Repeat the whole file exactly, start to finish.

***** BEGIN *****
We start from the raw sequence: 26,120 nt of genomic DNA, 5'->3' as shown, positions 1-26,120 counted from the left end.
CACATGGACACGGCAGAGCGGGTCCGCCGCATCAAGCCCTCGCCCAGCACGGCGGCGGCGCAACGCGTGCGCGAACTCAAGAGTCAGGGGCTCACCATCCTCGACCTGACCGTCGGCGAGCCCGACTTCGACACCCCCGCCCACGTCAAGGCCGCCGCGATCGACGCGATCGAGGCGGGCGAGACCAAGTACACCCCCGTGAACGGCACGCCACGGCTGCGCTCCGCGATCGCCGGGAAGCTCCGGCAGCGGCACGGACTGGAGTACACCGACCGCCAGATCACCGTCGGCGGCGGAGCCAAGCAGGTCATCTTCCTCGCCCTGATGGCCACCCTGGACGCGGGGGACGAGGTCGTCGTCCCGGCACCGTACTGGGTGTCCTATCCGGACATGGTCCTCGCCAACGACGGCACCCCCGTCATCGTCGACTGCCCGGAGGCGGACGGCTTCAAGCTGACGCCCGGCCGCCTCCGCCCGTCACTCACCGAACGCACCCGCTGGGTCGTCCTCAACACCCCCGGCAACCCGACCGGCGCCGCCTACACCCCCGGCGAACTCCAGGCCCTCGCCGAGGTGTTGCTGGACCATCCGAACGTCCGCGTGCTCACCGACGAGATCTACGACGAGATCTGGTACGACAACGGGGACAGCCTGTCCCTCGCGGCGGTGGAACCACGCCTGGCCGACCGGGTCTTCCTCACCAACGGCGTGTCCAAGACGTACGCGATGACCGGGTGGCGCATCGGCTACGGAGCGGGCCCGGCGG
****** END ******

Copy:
We start from the raw sequence: 26,120 nt of genomic DNA, 5'->3' as shown, positions 1-26,120 counted from the left end.
CACATGGACACGGCAGAGCGGGTCCGCCGCATCAAGCCCTCGCCCAGCACGGCGGCGGCGCAACGCGTGCGCGAACTCAAGAGTCAGGGGCTCACCATCCTCGACCTGACCGTCGGCGAGCCCGACTTCGACACCCCCGCCCACGTCAAGGCCGCCGCGATCGACGCGATCGAGGCGGGCGAGACCAAGTACACCCCCGTGAACGGCACGCCACGGCTGCGCTCCGCGATCGCCGGGAAGCTCCGGCAGCGGCACGGACTGGAGTACACCGACCGCCAGATCACCGTCGGCGGCGGAGCCAAGCAGGTCATCTTCCTCGCCCTGATGGCCACCCTGGACGCGGGGGACGAGGTCGTCGTCCCGGCACCGTACTGGGTGTCCTATCCGGACATGGTCCTCGCCAACGACGGCACCCCCGTCATCGTCGACTGCCCGGAGGCGGACGGCTTCAAGCTGACGCCCGGCCGCCTCCGCCCGTCACTCACCGAACGCACCCGCTGGGTCGTCCTCAACACCCCCGGCAACCCGACCGGCGCCGCCTACACCCCCGGCGAACTCCAGGCCCTCGCCGAGGTGTTGCTGGACCATCCGAACGTCCGCGTGCTCACCGACGAGATCTACGACGAGATCTGGTACGACAACGGGGACAGCCTGTCCCTCGCGGCGGTGGAACCACGCCTGGCCGACCGGGTCTTCCTCACCAACGGCGTGTCCAAGACGTACGCGATGACCGGGTGGCGCATCGGCTACGGAGCGGGCCCGGCGG